So - are you sitting on a load of thyme, or wild-harvested lilac? Have a bunch of old Earl Grey tea bags you want to get rid of? Or did you devise that ideal, mouth-watering kombucha that you think only has a slight chance of being successful? With the security of a load of backup SCOBYs, comfortable in your refrigerator, a moldy brew or SCOBY that doesn't make a baby will be no matter to you. Dream on, 'buchies! Let's do some exploring.

13 thoughts on “Save your Mothers: Why You Need a SCOBY Hotel”

  • Sarah Rogue


    Regarding the refrigeration vs. shelf hotel. I've had success refrigerating even for long periods, yet I read a lot online of people adamantly against this.

    I read you also have had success refrigerating. Thought... I'm in CT and you are in NYC and I wonder if our cultures are more cold/hibernation tolerant? J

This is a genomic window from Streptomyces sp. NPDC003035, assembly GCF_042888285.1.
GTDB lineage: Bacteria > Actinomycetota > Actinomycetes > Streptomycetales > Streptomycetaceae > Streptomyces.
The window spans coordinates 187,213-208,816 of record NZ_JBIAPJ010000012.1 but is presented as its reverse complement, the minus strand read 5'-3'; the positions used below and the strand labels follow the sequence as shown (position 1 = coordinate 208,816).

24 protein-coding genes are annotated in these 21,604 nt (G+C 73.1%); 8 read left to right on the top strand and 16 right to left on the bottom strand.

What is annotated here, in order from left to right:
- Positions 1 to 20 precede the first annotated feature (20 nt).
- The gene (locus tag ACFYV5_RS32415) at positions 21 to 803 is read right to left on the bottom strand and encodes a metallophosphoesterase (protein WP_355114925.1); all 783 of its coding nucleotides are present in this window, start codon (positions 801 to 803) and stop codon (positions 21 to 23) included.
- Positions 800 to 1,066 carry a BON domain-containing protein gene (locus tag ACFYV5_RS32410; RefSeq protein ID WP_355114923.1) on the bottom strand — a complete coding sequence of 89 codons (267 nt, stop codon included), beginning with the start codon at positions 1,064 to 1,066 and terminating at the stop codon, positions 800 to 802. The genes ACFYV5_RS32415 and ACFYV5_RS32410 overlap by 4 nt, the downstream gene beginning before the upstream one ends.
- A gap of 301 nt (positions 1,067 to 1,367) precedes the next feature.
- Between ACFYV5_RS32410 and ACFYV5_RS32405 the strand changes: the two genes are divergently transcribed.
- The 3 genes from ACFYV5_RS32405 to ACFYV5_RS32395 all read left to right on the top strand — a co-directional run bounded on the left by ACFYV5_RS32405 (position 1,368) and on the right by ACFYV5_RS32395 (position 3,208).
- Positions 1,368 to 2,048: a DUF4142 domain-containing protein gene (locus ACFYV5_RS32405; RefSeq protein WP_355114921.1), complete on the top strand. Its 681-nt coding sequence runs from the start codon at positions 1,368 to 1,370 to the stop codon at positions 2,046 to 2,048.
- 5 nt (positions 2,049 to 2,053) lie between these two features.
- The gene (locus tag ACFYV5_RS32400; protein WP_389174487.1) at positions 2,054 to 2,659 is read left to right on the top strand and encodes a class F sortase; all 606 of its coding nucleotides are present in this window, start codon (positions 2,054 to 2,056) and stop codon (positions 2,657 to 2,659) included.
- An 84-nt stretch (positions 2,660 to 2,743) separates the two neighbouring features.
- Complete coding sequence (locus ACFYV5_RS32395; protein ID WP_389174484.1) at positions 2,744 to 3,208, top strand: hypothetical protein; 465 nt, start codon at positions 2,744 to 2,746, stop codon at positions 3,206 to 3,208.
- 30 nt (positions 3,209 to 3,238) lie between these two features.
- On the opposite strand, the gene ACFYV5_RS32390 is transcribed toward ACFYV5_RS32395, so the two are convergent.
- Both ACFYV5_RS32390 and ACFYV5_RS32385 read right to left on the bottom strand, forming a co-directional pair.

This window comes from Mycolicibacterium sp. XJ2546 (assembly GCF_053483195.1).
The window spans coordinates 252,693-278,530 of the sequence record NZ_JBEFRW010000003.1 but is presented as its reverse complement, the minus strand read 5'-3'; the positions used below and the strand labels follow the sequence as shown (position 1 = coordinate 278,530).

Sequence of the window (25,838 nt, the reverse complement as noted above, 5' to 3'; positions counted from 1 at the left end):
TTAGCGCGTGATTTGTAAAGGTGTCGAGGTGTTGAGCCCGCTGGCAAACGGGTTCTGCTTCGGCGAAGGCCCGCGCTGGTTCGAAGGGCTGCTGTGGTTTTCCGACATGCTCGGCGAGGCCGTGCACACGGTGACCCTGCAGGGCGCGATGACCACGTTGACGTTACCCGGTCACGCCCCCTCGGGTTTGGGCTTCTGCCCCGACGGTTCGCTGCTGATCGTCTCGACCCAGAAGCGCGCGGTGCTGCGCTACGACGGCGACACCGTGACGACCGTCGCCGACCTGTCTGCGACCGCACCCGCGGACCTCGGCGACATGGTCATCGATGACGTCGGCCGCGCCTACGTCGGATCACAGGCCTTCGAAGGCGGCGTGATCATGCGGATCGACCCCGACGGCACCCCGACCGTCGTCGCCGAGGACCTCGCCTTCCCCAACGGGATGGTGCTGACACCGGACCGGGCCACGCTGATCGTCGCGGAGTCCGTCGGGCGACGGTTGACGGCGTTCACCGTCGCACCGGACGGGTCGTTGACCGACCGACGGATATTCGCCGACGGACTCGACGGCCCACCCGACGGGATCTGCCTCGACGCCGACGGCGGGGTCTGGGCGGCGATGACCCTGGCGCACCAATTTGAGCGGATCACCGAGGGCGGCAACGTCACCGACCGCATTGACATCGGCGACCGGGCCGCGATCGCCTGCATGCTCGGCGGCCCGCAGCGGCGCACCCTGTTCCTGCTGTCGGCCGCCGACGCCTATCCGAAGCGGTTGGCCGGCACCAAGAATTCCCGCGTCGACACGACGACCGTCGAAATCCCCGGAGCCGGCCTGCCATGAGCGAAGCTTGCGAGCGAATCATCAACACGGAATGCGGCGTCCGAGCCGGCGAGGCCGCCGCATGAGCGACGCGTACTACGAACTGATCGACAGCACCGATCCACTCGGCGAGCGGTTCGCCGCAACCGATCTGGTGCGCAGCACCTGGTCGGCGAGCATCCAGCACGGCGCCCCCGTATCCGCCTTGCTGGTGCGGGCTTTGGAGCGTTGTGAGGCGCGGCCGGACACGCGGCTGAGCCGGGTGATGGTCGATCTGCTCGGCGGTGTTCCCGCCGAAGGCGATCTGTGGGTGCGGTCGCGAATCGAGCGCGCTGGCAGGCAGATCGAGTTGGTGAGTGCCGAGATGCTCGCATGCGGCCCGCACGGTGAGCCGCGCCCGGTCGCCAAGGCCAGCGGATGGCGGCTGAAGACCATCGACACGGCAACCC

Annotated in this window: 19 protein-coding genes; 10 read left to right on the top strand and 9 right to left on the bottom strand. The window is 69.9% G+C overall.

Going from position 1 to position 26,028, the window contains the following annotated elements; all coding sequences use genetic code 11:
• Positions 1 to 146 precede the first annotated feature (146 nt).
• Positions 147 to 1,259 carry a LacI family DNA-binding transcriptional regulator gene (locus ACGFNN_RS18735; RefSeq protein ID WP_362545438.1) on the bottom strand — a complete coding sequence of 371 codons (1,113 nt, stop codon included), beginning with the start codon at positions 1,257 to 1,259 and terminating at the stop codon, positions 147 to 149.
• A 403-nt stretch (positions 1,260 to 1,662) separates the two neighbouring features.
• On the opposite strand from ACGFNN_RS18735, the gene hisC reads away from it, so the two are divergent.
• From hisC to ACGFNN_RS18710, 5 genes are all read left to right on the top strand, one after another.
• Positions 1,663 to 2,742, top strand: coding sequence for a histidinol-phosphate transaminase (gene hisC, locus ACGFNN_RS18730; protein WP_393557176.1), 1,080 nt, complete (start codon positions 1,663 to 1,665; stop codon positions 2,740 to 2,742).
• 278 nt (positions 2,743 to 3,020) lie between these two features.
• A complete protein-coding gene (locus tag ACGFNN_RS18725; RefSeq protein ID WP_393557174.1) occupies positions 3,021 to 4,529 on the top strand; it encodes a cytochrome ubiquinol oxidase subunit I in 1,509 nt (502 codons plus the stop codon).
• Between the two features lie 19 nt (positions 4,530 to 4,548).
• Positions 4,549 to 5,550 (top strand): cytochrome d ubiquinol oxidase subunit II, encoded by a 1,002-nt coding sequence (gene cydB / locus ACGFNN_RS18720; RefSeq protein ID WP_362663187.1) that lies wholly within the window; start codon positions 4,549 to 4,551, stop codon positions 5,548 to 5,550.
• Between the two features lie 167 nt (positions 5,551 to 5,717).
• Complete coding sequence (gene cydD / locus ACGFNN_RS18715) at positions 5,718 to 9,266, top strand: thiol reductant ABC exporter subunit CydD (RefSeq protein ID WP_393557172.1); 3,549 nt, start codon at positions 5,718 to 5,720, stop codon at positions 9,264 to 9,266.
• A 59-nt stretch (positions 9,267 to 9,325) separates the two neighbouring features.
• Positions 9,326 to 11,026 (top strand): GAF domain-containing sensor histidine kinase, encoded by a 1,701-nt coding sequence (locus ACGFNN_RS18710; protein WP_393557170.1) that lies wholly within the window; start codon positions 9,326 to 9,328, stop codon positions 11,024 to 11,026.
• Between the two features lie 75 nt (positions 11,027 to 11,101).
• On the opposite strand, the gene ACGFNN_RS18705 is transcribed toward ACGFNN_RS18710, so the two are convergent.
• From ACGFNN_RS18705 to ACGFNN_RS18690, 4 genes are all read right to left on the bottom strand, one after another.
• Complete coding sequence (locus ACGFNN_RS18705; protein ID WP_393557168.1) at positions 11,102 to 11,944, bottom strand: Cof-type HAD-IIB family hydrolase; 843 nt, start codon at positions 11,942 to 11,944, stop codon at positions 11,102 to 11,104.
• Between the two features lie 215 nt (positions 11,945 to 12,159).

Just a thought

    • Chris

      Hi Sarah - I've never had an issue with refrigerating SCOBYs; we refrigerate our SCOBYs before shipping and there's no issue with our customers, either. We also ship all winter long!

  • Ted

    For a SCOBY hotel do you cover the SCOBYS with water?

  • Mary

    What if all my buch is flavored? That's not good for storing scobies, right? Can I use some of my buch vinegar or add some sugar to my buch vinegar?

    • Chris

      Hi Mary! Oh the whole, yes - don't store your SCOBYs in flavored 'buch. You can absolutely use 'buch vinegar and a little bit of dissolved sugar!

  • Sierra

    Is it best to cover scoby hotel with cloth and rubberband so it can breathe or cover with sealed lid?